As of 2013, homelessness cost the Canadian economy $7.05 billion annually (up from $4.5-6 billion in 2007). This includes provision of emergency shelters and community supports, but also accounts for the increased costs of emergency services (including fire, police and EMS), health care, the criminal justice system etc.
Significant research has been done that explores the cost of housing someone in jail, hospitals or the shelter system compared to housing them in social or supportive housing – and the difference is quite shocking. In a 2005 study by Pomeroy which looked at costs in four Canadian cities, institutional responses (jails, hospitals, etc.) cost $66,000-$120,000 annually, emergency shelters cost $13,000-$42,000 annually whereas supportive and transitional housing cost $13,000-$18,000 and affordable housing without supports was a mere $5,000-$8,000.
This cost analysis doesn’t look at the social and human costs. Not only is putting someone in housing cheaper, it is also much more humane. The longer someone remains homeless, the greater likelihood that their physical and mental health will deteriorate and there is an increased chance of an early death.
The State of Homelessness 2016 report showed that by addressing the needs of key populations disproportionately affected by experiences of homelessness, there are corresponding cost benefits. For example, the two-year pilot project called The Canadian Model for Housing and Support for Veterans Experiencing Homelessness in 2012, was designed to address the needs of the Canadian veterans experiencing homelessness. The program included a Housing First approach and staff/volunteer resources for each participant. The program revealed promising results of an estimated $536, 000 per year (in terms of cost savings) due to reductions in 911 calls and emergency-shelter drop-ins.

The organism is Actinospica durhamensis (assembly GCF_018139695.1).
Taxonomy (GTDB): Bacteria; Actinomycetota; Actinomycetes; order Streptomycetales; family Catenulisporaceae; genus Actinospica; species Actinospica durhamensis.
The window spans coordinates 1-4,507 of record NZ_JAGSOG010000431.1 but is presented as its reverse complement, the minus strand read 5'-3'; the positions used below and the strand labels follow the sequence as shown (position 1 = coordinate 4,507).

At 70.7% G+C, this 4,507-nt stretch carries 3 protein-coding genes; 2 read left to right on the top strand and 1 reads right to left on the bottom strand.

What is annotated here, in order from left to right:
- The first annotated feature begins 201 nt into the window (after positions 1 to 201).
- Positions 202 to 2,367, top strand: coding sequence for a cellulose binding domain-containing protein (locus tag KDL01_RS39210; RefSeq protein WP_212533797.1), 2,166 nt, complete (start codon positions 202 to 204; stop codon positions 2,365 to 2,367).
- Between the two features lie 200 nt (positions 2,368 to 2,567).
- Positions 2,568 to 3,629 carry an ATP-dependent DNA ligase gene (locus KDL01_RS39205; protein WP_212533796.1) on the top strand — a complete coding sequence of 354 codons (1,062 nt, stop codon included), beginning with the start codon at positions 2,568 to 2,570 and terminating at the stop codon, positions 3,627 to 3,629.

Additionally, a study involving individuals experiencing homelessness alongside mental health issues (in Vancouver, Winnipeg, Toronto, Montréal and Moncton) found that a significant amount of money is spent on average, per person ($53, 144 annually). This study suggests that a heavier focus on preventative measures and programming that addresses the social service, housing and mental health needs would be more cost effective for society at large.